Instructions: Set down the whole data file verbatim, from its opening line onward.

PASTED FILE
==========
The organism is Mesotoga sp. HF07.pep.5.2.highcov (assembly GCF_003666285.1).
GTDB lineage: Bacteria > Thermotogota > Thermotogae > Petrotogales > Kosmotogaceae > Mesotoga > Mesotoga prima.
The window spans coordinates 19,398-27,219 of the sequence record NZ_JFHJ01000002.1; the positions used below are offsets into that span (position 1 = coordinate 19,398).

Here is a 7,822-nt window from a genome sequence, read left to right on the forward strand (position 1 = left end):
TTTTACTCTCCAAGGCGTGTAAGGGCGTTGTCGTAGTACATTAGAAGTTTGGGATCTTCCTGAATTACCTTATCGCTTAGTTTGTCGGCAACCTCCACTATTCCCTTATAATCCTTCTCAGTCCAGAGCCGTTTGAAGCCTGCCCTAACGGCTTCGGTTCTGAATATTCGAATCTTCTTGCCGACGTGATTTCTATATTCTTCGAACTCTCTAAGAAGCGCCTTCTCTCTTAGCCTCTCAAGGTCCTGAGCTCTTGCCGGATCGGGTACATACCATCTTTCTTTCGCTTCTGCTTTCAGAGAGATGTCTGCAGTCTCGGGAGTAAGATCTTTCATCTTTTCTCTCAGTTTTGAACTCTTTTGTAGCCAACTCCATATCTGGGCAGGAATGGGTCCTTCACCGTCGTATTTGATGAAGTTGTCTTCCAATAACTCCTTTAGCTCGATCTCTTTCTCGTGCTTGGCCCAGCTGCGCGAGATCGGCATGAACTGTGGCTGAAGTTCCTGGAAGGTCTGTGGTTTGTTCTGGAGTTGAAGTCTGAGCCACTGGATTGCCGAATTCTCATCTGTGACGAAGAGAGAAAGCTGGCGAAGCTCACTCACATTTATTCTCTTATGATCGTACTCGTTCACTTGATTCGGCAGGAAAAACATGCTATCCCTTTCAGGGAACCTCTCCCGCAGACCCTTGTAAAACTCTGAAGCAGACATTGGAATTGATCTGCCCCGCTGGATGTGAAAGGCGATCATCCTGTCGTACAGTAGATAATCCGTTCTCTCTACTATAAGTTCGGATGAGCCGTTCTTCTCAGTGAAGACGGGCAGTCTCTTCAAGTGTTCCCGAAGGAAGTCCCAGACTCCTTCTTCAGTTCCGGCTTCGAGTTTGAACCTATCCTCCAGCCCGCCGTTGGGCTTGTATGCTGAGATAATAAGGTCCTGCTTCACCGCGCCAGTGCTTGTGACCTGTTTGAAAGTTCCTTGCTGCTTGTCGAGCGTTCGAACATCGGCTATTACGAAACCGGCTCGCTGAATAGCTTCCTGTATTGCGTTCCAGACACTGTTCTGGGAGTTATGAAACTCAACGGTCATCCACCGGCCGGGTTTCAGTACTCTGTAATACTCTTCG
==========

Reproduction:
The organism is Mesotoga sp. HF07.pep.5.2.highcov (assembly GCF_003666285.1).
GTDB lineage: Bacteria > Thermotogota > Thermotogae > Petrotogales > Kosmotogaceae > Mesotoga > Mesotoga prima.
The window spans coordinates 19,398-27,219 of the sequence record NZ_JFHJ01000002.1; the positions used below are offsets into that span (position 1 = coordinate 19,398).

Here is a 7,822-nt window from a genome sequence, read left to right on the forward strand (position 1 = left end):
TTTTACTCTCCAAGGCGTGTAAGGGCGTTGTCGTAGTACATTAGAAGTTTGGGATCTTCCTGAATTACCTTATCGCTTAGTTTGTCGGCAACCTCCACTATTCCCTTATAATCCTTCTCAGTCCAGAGCCGTTTGAAGCCTGCCCTAACGGCTTCGGTTCTGAATATTCGAATCTTCTTGCCGACGTGATTTCTATATTCTTCGAACTCTCTAAGAAGCGCCTTCTCTCTTAGCCTCTCAAGGTCCTGAGCTCTTGCCGGATCGGGTACATACCATCTTTCTTTCGCTTCTGCTTTCAGAGAGATGTCTGCAGTCTCGGGAGTAAGATCTTTCATCTTTTCTCTCAGTTTTGAACTCTTTTGTAGCCAACTCCATATCTGGGCAGGAATGGGTCCTTCACCGTCGTATTTGATGAAGTTGTCTTCCAATAACTCCTTTAGCTCGATCTCTTTCTCGTGCTTGGCCCAGCTGCGCGAGATCGGCATGAACTGTGGCTGAAGTTCCTGGAAGGTCTGTGGTTTGTTCTGGAGTTGAAGTCTGAGCCACTGGATTGCCGAATTCTCATCTGTGACGAAGAGAGAAAGCTGGCGAAGCTCACTCACATTTATTCTCTTATGATCGTACTCGTTCACTTGATTCGGCAGGAAAAACATGCTATCCCTTTCAGGGAACCTCTCCCGCAGACCCTTGTAAAACTCTGAAGCAGACATTGGAATTGATCTGCCCCGCTGGATGTGAAAGGCGATCATCCTGTCGTACAGTAGATAATCCGTTCTCTCTACTATAAGTTCGGATGAGCCGTTCTTCTCAGTGAAGACGGGCAGTCTCTTCAAGTGTTCCCGAAGGAAGTCCCAGACTCCTTCTTCAGTTCCGGCTTCGAGTTTGAACCTATCCTCCAGCCCGCCGTTGGGCTTGTATGCTGAGATAATAAGGTCCTGCTTCACCGCGCCAGTGCTTGTGACCTGTTTGAAAGTTCCTTGCTGCTTGTCGAGCGTTCGAACATCGGCTATTACGAAACCGGCTCGCTGAATAGCTTCCTGTATTGCGTTCCAGACACTGTTCTGGGAGTTATGAAACTCAACGGTCATCCACCGGCCGGGTTTCAGTACTCTGTAATACTCTTCG